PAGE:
Background: Anxiety disorders are a major cause of burden of disease. Treatment gaps have been described, but a worldwide evaluation is lacking. We estimated, among individuals with a 12-month DSM-IV (where DSM is Diagnostic Statistical Manual) anxiety disorder in 21 countries, the proportion who (i) perceived a need for treatment; (ii) received any treatment; and (iii) received possibly adequate treatment.
Methods: Data from 23 community surveys in 21 countries of the World Mental Health (WMH) surveys. DSM-IV mental disorders were assessed (WHO Composite International Diagnostic Interview, CIDI 3.0). DSM-IV included posttraumatic stress disorder among anxiety disorders, while it is not considered so in the DSM-5. We asked if, in the previous 12 months, respondents felt they needed professional treatment and if they obtained professional treatment (specialized/general medical, complementary alternative medical, or nonmedical professional) for "problems with emotions, nerves, mental health, or use of alcohol or drugs." Possibly adequate treatment was defined as receiving pharmacotherapy (1+ months of medication and 4+ visits to a medical doctor) or psychotherapy, complementary alternative medicine or nonmedical care (8+ visits).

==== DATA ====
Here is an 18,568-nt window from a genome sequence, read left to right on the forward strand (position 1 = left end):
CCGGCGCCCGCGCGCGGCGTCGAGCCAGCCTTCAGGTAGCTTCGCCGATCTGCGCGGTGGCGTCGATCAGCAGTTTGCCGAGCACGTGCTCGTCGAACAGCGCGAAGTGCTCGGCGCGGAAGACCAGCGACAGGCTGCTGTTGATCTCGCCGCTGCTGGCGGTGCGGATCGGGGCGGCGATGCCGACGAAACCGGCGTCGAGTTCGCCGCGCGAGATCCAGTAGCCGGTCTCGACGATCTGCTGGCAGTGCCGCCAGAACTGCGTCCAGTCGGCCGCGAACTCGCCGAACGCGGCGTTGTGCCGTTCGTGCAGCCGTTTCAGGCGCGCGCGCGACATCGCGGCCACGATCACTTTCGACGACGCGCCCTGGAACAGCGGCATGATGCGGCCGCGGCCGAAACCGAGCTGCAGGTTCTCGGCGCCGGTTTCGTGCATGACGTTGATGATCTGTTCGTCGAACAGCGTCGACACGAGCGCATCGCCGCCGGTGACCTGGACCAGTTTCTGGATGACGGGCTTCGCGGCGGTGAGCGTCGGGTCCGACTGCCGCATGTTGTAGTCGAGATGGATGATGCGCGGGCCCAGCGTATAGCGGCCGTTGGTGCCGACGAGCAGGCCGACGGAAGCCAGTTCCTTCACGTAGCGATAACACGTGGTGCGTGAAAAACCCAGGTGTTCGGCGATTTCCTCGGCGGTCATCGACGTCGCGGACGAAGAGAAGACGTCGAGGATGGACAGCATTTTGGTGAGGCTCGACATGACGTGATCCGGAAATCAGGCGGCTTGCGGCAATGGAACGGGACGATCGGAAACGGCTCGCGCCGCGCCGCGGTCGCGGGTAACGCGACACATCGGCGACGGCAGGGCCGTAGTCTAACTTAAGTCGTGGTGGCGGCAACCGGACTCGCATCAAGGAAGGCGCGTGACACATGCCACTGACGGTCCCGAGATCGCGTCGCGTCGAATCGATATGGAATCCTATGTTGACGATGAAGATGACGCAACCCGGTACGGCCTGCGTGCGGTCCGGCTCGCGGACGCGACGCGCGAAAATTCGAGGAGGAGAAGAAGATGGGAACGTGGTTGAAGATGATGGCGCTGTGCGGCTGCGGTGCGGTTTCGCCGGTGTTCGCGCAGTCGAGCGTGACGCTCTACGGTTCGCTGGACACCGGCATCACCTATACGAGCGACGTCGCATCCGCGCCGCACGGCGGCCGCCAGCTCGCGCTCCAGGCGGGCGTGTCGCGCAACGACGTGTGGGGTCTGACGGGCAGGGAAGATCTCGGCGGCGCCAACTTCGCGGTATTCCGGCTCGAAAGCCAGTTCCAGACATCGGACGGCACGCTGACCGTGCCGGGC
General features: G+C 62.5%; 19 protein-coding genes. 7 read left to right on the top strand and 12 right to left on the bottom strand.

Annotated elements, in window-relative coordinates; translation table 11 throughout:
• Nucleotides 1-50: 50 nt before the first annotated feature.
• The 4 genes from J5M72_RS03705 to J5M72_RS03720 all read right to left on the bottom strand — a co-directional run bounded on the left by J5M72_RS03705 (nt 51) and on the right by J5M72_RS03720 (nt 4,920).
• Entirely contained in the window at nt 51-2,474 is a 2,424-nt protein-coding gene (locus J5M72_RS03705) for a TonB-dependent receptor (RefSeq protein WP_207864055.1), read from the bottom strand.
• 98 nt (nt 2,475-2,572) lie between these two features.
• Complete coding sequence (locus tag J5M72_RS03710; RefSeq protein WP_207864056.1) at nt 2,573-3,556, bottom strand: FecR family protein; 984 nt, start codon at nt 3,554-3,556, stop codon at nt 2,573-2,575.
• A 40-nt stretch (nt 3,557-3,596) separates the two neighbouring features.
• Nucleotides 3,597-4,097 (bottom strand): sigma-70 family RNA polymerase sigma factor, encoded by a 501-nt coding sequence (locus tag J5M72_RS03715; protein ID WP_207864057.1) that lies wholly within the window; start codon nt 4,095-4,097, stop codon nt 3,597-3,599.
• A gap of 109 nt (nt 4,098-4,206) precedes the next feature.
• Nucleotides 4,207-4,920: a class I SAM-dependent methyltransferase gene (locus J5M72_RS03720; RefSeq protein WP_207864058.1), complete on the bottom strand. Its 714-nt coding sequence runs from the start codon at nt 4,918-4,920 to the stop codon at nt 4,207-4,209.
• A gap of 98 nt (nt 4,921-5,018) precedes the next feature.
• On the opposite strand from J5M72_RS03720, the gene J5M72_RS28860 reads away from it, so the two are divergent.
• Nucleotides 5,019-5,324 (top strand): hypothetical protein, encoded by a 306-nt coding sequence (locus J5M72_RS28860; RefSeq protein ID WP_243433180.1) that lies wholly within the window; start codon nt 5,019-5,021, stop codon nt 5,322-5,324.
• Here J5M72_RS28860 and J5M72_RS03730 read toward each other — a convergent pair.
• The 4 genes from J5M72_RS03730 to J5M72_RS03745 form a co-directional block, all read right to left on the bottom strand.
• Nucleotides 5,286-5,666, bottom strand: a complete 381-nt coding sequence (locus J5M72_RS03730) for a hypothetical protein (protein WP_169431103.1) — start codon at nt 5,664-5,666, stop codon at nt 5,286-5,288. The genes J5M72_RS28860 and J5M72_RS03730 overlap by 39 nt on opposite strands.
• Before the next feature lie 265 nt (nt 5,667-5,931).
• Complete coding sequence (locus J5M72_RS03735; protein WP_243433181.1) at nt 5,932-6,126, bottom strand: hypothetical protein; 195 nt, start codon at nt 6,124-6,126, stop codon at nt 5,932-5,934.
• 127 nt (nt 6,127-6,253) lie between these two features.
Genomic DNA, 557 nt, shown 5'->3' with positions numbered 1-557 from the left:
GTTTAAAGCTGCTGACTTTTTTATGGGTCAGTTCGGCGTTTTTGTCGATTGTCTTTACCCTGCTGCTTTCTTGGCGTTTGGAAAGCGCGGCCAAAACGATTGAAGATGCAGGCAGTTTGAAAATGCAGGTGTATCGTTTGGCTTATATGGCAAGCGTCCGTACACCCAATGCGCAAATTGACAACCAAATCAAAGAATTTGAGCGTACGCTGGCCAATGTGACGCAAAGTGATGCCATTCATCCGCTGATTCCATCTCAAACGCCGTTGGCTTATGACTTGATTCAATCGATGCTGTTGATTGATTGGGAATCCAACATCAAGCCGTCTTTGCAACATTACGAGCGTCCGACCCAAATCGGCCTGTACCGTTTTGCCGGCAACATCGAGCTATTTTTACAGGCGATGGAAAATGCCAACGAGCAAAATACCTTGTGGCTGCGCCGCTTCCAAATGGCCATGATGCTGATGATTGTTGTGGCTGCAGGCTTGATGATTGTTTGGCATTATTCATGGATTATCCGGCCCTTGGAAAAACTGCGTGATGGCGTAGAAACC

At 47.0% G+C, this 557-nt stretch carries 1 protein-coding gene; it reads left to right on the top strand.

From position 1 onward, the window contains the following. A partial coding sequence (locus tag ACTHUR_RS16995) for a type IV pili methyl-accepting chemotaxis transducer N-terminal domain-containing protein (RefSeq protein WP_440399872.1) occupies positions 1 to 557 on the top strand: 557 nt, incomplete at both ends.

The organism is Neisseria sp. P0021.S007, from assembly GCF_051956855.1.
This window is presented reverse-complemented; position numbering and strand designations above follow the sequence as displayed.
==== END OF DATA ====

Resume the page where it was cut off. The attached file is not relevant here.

Results: Of 51,547 respondents (response = 71.3%), 9.8% had a 12-month DSM-IV anxiety disorder, 27.6% of whom received any treatment, and only 9.8% received possibly adequate treatment. Of those with 12-month anxiety only 41.3% perceived a need for care. Lower treatment levels were found for lower income countries.
Conclusions: Low levels of service use and a high proportion of those receiving services not meeting adequacy standards for anxiety disorders exist worldwide. Results suggest the need for improving recognition of anxiety disorders and the quality of treatment.
Keywords: adequate treatment; anxiety disorders; health services; perceived need for care; surveys.
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